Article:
The situation persisted as late as 2009, when Magee was first sidelined and then removed from office. The Vatican's own role in this was somewhat marginal. Apart from the Nuncio's letter, which encouraged those who, like O'Callaghan and Magee, objected to the Irish church's attempt to clean up its act, the report's main criticism is that that the Vatican declined to respond to requests by the Commission for assistance.

The Vatican has, indeed, failed miserably in the past and continues to act with more defensiveness than true penitence. Such institutional failings, however, are a symptom of a deeper problem. The Catholic Church claims to represent God. Individual priests may commit grievous sins but the church itself is the infallible embodiment of absolute truth. As the then Cardinal Ratzinger himself put it in a 1990 document quoted disapprovingly (and out of context) by the Taoiseach, the Catholic Church is "the sole authentic interpreter of the Word of God, written or handed down, by virtue of the authority which it exercises in the name of Christ."

How can any institution teach that, expect people to believe it, and not be prey to corrupting arrogance? And can some of the blame be attached to the faithful for believing in it for so long? Any other organisation, revealed to have had, over decades, an official policy of covering up such vile crimes would be disbanded, its leaders put on trial, its assets seized. No decent person would want anything to do with it. Rupert Murdoch felt in necessary to close the News of the World. Even now, even in Ireland, no-one is quite suggesting that fate for the Roman Catholic church.

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Rarely has it mattered so little if Manchester United won; rarely has it been so special they did

Team's Europa League victory offers chance for sorely needed celebration of a city's spirit.

Carlo Ancelotti, the Bayern Munich manager, memorably once said that football is “the most important of the least important things”, but he was only partly right. While it is absolutely the case that a bunch of people chasing around a field is insignificant, a bunch of people chasing around a field is not really what football is about.

At a football match can you set aside the strictures that govern real life and freely scream, shout and cuddle strangers. Football tracks life with such unfailing omnipresence, garnishing the mundane with regular doses of drama and suspense; football is amazing, and even when it isn’t there’s always the possibility that it’s about to be.

Football bestows primal paroxysms of intense, transcendent ecstasy, shared both with people who mean everything and people who mean nothing. Football carves out time for people it's important to see and delivers people it becomes important to see. Football is a structure with folklore, mythology, language and symbols; being part of football is being part of something big, special, and eternal. Football is the best thing in the world when things go well, and still the best thing in the world when they don’t. There is nothing remotely like it. Nothing.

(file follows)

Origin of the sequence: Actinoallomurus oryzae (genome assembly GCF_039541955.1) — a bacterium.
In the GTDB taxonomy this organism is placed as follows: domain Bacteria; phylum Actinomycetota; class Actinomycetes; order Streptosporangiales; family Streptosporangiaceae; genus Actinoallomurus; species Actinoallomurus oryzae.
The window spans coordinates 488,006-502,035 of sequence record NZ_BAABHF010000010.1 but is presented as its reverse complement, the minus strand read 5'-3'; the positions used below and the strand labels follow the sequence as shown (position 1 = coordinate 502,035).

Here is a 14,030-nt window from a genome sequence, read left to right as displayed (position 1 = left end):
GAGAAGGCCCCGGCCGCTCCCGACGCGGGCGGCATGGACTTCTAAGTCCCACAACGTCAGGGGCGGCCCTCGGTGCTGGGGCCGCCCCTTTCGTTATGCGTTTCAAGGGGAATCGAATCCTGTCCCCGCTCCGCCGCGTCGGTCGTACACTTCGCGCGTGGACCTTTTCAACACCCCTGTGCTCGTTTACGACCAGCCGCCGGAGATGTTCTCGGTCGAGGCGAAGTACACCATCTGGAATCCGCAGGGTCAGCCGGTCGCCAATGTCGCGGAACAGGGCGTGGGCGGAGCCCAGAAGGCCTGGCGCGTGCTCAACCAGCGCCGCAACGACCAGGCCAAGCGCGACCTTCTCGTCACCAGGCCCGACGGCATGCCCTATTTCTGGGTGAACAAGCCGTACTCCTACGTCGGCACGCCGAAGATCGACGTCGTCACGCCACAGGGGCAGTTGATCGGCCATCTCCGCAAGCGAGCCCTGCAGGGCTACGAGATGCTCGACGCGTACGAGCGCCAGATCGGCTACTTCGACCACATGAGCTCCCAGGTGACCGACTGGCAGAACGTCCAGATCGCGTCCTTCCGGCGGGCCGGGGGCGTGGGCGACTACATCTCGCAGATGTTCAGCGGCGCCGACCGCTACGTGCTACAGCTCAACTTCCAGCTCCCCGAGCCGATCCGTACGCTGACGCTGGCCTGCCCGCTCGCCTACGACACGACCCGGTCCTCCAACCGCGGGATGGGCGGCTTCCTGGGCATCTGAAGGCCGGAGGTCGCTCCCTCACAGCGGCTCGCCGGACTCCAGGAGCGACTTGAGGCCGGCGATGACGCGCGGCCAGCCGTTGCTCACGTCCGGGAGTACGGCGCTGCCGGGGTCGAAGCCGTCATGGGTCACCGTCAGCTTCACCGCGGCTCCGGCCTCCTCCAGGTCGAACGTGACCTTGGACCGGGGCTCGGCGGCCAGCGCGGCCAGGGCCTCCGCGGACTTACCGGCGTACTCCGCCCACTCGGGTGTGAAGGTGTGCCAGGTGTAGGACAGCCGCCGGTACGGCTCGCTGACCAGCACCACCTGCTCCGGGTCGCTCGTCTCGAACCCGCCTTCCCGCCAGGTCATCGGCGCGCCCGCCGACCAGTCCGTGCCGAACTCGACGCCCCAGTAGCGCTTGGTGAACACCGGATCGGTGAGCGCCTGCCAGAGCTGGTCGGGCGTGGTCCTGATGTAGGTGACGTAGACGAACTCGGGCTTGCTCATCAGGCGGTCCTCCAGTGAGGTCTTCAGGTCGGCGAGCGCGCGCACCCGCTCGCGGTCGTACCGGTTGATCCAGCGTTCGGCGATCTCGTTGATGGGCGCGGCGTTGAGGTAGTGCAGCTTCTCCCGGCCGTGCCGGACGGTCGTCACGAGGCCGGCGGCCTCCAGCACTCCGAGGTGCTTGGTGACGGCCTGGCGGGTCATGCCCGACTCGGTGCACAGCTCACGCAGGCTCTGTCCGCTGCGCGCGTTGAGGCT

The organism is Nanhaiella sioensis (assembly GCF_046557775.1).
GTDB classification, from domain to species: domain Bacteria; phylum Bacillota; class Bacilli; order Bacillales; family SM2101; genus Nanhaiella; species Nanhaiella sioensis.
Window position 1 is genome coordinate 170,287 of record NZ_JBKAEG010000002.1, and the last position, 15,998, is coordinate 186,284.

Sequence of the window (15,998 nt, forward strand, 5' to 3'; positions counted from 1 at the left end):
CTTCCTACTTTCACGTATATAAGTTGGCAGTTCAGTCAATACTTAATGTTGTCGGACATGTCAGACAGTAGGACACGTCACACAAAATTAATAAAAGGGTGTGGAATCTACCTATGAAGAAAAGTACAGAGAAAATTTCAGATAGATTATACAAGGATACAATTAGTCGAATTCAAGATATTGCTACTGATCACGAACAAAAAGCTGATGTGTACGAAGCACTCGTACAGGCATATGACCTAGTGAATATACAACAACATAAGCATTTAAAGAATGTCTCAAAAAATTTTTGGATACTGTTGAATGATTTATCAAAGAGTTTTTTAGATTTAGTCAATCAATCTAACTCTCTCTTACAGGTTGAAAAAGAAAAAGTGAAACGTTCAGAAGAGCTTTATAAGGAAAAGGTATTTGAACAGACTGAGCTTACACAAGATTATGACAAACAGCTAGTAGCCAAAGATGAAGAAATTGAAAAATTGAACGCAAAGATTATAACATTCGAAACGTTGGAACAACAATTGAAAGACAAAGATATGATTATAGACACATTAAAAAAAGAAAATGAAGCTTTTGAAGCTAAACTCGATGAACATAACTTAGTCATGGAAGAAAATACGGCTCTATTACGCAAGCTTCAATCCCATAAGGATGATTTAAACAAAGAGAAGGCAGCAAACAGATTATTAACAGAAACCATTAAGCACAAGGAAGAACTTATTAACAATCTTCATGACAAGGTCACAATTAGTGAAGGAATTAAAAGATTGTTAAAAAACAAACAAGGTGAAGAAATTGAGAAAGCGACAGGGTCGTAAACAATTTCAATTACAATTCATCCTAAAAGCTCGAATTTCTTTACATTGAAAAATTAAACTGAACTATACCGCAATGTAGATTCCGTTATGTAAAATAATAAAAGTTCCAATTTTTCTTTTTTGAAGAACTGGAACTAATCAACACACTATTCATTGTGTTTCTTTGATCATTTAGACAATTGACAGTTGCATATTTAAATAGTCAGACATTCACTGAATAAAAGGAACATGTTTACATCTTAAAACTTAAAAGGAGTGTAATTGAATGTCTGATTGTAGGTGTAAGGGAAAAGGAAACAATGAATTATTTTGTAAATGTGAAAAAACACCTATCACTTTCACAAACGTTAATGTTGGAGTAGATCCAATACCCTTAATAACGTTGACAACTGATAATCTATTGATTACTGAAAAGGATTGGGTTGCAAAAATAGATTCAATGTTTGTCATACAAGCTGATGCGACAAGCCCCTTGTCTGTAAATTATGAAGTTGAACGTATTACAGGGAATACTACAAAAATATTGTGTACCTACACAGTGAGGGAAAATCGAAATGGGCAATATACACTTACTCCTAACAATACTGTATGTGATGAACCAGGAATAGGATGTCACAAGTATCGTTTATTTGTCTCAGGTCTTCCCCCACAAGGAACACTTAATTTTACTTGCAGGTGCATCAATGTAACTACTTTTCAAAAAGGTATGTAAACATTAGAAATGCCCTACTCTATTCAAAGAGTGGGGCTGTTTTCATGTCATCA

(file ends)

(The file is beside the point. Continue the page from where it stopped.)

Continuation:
Football is about community and identity, friends and family; football is about expression and abandon, laughter and song; football is about love and pride. Football is about all the beauty in the world.

And the world is a beautiful place, even though it doesn’t always seem that way – now especially. But in the horror of terror we’ve seen amazing kindness, uplifting unity and awesome dignity which is the absolute point of everything.

In Stockholm last night, 50,000 or so people gathered for a football match, trying to find a way of celebrating all of these things. Around town before the game the atmosphere was not as boisterous as usual, but in the ground the old conviction gradually returned. The PA played Bob Marley’s Three Little Birds, an Ajax staple with lyrics not entirely appropriate: there is plenty about which to worry, and for some every little thing is never going to be alright.

But somehow the sentiment felt right and the Mancunian contingent joined in with gusto, following it up with “We’ll never die,” – a song of defiance born from the ashes of the Munich air disaster and generally aired at the end of games, often when defeat is imminent. Last night it was needed from the outset, though this time its final line – “we’ll keep the red flag flying high, coz Man United will never die" – was not about a football team but a city, a spirit, and a way of life. 

Over the course of the night, every burst of song and even the minute's silence chorused with that theme: “Manchester, Manchester, Manchester”; “Manchester la la la”; “Oh Manchester is wonderful”. Sparse and simple words, layered and complex meanings.

The match itself was a curious affair. Rarely has it mattered so little whether or not United won; rarely has it been so special that they did. Manchester United do not represent or appeal to everyone in Manchester but they epitomise a similar brilliance to Manchester, brilliance which they take to the world. Brilliance like youthfulness, toughness, swagger and zest; brilliance which has been to the fore these last three days, despite it all.

Last night they drew upon their most prosaic aspects, outfighting and outrunning a willing but callow opponent to win the only trophy to have eluded them. They did not make things better, but they did bring happiness and positivity at a time when happiness and positivity needed to be brought; football is not “the most important of the least important things,” it is the least important of the most important things.